“I couldn’t believe it actually happened,” Shapovalov said. “It’s tough to explain the emotions that were going through my head at that moment. But it was just pure happiness.”
Men’s tennis this season has been dominated by Nadal, 31, and Roger Federer, who turned 36 on Tuesday. Shapovalov, however, proved capable of handling himself on the big stage. His relentlessness and power were on display throughout the evening. Shapovalov fired nine aces compared to Nadal’s two. Several of his serves topped 124 miles per hour. He hit 49 winners, more than double Nadal’s 18.
Nadal praised Shapovalov’s energy after the match.
“He played with the right determination in the important moments,” Nadal said.
Nadal called it a win-win match for Shapovalov, who had beaten another Grand Slam champion, Juan Martín del Potro of Argentina, on Wednesday.
Shapovalov did not slow down on Friday, defeating Adrian Mannarino of France, 2-6, 6-3, 6-4, in the quarterfinals on Friday night. He will face fourth-seeded Alexander Zverev of Germany on Saturday.
“I’ve been against the wall a couple times this week and I’m very happy I’ve come out several times just playing really good tennis in those situations,” Shapovalov said after the win on Friday. “I think it really shows how I’ve improved mentally, along with just finding my game at the right moments.”
Before Thursday, Shapovalov was perhaps best known for a critical mistake. In a Davis Cup match against Britain in February, he accidentally hit the umpire in the face with a ball and was defaulted, allowing Britain to advance to the next round.
Shapovalov, who was born in Tel Aviv but moved to Canada as an infant, started playing tennis when he was 5 at the club where his mother, Tessa Shapovalova, worked.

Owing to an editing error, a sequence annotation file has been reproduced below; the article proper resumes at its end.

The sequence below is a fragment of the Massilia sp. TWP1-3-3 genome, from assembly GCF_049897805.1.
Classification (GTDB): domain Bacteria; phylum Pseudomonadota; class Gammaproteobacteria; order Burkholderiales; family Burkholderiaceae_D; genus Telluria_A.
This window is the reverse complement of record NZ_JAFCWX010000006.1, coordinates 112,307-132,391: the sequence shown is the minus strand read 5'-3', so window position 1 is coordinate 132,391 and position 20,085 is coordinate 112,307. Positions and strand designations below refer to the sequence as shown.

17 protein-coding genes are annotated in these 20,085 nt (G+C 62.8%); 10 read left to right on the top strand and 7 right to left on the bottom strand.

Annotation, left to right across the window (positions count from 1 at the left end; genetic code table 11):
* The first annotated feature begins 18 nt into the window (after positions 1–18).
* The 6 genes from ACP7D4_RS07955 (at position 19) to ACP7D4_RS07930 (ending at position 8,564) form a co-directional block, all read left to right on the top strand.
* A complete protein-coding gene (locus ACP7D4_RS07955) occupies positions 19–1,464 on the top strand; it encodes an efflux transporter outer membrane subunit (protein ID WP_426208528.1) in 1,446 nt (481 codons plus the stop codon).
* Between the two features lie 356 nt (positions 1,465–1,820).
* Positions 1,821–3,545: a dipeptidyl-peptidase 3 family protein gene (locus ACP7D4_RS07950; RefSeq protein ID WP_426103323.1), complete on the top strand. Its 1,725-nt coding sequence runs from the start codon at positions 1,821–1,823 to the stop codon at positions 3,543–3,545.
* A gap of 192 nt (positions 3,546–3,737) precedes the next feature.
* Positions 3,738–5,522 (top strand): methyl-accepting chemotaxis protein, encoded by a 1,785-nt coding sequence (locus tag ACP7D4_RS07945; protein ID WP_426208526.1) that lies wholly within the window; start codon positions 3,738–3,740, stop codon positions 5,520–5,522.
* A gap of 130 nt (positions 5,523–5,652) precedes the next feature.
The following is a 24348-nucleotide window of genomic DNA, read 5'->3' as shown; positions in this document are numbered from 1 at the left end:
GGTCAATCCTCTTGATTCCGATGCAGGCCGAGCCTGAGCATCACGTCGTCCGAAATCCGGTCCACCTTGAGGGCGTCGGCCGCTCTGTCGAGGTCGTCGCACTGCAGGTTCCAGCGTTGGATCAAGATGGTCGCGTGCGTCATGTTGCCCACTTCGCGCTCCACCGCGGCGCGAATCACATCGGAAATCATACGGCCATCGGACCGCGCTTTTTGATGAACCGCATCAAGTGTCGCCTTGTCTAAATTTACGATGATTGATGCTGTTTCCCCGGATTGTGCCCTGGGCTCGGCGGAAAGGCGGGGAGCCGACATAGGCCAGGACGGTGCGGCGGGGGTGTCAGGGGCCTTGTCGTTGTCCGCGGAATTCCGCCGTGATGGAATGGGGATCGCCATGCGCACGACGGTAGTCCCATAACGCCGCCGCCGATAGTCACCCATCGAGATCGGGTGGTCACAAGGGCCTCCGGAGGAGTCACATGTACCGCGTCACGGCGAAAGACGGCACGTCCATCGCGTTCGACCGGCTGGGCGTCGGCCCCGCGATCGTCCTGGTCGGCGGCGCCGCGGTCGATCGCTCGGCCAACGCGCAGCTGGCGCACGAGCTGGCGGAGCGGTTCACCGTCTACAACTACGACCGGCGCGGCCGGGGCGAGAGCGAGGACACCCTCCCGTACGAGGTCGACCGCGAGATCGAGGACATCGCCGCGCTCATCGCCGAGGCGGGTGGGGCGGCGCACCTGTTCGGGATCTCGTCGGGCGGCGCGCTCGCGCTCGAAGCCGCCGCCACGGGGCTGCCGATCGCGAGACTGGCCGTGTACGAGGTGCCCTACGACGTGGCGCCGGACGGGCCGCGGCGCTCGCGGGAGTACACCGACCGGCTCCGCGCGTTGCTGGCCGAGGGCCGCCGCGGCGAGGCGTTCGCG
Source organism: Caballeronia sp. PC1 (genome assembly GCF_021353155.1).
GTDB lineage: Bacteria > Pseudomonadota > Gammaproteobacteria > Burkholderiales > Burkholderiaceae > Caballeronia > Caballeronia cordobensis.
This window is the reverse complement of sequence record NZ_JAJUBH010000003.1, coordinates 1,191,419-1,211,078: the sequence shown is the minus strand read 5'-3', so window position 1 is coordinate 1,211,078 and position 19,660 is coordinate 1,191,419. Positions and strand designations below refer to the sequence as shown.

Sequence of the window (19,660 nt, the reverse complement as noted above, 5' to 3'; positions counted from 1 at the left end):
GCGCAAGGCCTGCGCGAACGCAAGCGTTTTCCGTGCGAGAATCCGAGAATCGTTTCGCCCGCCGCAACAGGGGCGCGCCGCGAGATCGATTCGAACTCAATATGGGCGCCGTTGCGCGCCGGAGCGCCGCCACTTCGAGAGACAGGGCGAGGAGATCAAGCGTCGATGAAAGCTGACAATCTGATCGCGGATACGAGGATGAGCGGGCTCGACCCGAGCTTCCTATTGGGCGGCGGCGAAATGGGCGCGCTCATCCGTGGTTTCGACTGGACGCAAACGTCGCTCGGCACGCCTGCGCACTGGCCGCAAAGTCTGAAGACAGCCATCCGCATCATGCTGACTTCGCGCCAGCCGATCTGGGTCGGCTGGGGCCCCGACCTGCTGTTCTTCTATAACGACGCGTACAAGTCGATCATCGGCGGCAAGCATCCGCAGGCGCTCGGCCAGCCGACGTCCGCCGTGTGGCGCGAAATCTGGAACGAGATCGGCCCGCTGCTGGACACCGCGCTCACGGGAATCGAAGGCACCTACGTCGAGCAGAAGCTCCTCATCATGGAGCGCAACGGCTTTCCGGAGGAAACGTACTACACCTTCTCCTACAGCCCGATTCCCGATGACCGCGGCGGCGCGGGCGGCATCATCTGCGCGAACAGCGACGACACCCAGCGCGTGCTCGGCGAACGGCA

A former professional player herself, Shapovalov’s mother later opened her own tennis academy in Vaughan, Ontario, outside Toronto. It served as a base for Shapovalov, who resisted the pressure to move to the National Training Center in Montreal. His mother is still one of his coaches.
After winning junior tournaments in Ontario, he experienced similar successes at International Tennis Federation junior events around the world. In October 2015, when he was 16, Shapovalov helped Canada secure its first Junior Davis Cup title. Seven months later, he advanced to the semifinals at the French Open junior tournament. Then at Wimbledon, he became the third Canadian to win a junior Grand Slam title, when he defeated Alex De Minaur of Australia in three sets.
This season, Shapovalov has played ATP Tour events big and small. In March he lost in the final of the Jalisco Open in Guadalajara, Mexico. He was then eliminated either in the first round or in qualifying of his next five consecutive tournaments, including the French Open. Before the Rogers Cup, Shapovalov reached the final in both of the Challenger tournaments he played, winning the title in Gatineau.
Nadal, similarly, reached the semifinals in boys singles at Wimbledon when he was 16. He also helped Spain to win a Junior Davis Cup title. And as a teenager Nadal also beat a top-ranked player, stunning Roger Federer in the third round of the Miami Open in 2004.
After Thursday’s match, Shapovalov tipped his cap to Nadal, now the veteran.
“He’s such a warrior out there,” said Shapovalov, who, like Nadal, plays left-handed. “So it’s honestly like a dream come true for me to beat a player like that.”
Nadal, who could have returned to the No. 1 ranking by reaching the semifinals here, was asked if Shapovalov reminded him of his own journey through pro tennis.
“In my opinion it is much more easy when you are 18 than when you are 30,” Nadal said. “He has nothing to lose.”
A Canadian Defeats Nadal on Canada’s Biggest Tennis Stage – New York Times